"Cents and Sustainability helps move the debate beyond "growth versus the environment", focusing on the potential for dramatic increases in resource productivity. Now more than ever, realizing the vision of sustainable development is imperative to achieve a prosperous, just and ecologically viable common future." – Professor Eban Goodstein, Director of the Bard Centre for Environmental Policy, Bard College, Annandale-on-Hudson New York, and author of The Trade-off Myth: Fact and Fiction about Jobs and the Environment.
"I commend the team from The Natural Edge Project and their partners for undertaking to develop a response to 'Our Common Future' to mark its 20th anniversary. The focus of this new book, 'Cents and Sustainability', is to bring together significant evidence from the last 20 years to demonstrate that environmental and social sustainability and economic growth need not be incompatible but rather can reinforce each other. The book will cover a range of efforts, studies, policies and mechanisms designed to show how effective and proven strategies of achieving social and environmental sustainability are already helping economic growth." – Dr Gro Harlem Brundtland
"It gives me great pleasure to contribute this foreword to ‘Cents and Sustainability’ and support a response by our next generation to the seminal publication Our Common Future, following its recent 20th anniversary. The Natural Edge Project is to be commended for tackling this vitally important issue and highlighting where in the world already communities, regions and nations are creating solutions to this great challenge of our time." – R. K. Pachauri, Chief of the Intergovernmental Panel on Climate Change (IPCC), accepting the 2007 Nobel Peace Prize on behalf of the IPCC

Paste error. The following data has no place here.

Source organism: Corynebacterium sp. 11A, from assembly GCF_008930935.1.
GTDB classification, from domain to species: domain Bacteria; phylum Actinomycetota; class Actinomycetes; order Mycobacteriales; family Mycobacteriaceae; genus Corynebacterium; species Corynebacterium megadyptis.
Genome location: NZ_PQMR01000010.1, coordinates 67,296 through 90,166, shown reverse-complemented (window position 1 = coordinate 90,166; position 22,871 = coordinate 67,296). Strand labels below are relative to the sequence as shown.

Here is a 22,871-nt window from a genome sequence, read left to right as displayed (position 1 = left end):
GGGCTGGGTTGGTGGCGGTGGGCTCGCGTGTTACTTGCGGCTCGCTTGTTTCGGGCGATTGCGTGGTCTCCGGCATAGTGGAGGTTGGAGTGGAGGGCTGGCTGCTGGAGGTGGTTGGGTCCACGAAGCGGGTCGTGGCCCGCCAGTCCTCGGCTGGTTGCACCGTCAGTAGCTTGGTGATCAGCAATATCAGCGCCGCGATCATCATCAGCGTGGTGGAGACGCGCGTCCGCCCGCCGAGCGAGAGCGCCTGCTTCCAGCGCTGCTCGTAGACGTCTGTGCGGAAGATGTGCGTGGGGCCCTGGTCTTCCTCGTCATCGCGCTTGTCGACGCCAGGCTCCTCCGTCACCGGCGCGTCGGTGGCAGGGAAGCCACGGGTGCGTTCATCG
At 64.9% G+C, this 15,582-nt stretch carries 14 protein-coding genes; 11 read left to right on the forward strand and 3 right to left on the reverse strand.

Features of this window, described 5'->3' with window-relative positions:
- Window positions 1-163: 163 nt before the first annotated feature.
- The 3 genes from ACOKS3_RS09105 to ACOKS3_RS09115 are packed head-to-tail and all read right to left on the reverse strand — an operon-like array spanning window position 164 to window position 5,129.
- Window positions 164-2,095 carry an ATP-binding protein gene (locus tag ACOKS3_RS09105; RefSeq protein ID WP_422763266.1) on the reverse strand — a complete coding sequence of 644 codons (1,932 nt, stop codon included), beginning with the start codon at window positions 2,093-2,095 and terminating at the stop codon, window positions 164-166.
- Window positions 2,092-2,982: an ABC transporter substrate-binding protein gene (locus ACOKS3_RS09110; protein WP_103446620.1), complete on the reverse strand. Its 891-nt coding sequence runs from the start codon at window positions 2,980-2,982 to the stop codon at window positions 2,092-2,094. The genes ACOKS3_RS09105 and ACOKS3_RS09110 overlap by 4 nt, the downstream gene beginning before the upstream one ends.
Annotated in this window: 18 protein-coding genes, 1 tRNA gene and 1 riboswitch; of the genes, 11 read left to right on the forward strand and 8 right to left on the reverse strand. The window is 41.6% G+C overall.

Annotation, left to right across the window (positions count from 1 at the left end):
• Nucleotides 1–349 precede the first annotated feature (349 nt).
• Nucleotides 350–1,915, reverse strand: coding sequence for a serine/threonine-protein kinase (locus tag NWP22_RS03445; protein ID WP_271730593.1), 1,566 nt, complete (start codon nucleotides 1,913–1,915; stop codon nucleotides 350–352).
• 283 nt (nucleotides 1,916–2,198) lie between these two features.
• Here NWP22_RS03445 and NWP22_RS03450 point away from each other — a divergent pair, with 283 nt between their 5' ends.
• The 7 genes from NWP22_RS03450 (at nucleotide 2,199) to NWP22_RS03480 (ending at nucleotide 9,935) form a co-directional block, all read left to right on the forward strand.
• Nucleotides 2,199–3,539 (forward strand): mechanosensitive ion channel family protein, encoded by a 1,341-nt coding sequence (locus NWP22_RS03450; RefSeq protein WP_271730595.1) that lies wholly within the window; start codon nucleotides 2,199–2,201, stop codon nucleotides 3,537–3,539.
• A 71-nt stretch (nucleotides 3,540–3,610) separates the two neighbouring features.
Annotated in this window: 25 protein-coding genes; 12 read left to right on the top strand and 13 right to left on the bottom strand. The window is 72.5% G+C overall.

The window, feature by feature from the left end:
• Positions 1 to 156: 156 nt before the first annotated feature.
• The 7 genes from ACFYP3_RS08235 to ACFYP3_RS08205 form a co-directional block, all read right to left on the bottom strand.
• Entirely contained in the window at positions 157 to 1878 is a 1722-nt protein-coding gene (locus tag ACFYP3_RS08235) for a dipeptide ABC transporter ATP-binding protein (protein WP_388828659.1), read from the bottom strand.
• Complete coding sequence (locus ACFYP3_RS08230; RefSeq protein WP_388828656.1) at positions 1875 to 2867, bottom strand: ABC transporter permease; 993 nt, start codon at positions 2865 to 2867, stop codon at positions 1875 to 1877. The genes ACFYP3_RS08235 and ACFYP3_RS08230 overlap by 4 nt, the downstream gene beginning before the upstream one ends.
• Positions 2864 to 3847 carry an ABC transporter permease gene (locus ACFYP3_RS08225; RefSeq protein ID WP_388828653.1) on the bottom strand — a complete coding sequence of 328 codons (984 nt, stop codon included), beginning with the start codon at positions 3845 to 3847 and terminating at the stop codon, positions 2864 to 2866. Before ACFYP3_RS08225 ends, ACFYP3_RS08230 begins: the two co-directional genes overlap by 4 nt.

"The leitmotif of this book is how to decouple environmental pressures from economic growth while simultaneously making progress towards attaining the millennium development goals. It thus addresses a number of economic, social, and environmental dimensions of sustainable development. The book restates the case for reducing environmental pressures. Failure to do so will entail very high costs to ourselves and future generations; the technological means and the policy tools needed already exist and, in most cases, have been deployed in one country or another; finally, the costs of implementing a decoupling agenda are eminently affordable, amounting to only a few percentage points of future increases in GDP." – Dr. Kenneth G. Ruffing, formerly Deputy Director and Chief Economist of the OECD Environment Directorate from 2000 to 2005
"It is not wise simply to hope that our decision makers will make the right choices, especially given the fact that there are still powerful vested interests who do not want to see a transition to sustainable development. In the end, it is up to each and every one of us to leave as positive a legacy as possible to future generations. Cents and Sustainability, with its inspiring world class success stories, our earlier 1987 report to the United Nations entitled Our Common Future, and free online education and training packages by The Natural Edge Project will help empower you to play your part in helping achieve a sustainable future."– Jim MacNeill, O.C., Secretary General, World Commission on Environment and Development, and Chief Architect and lead author of Our Common Future (1987)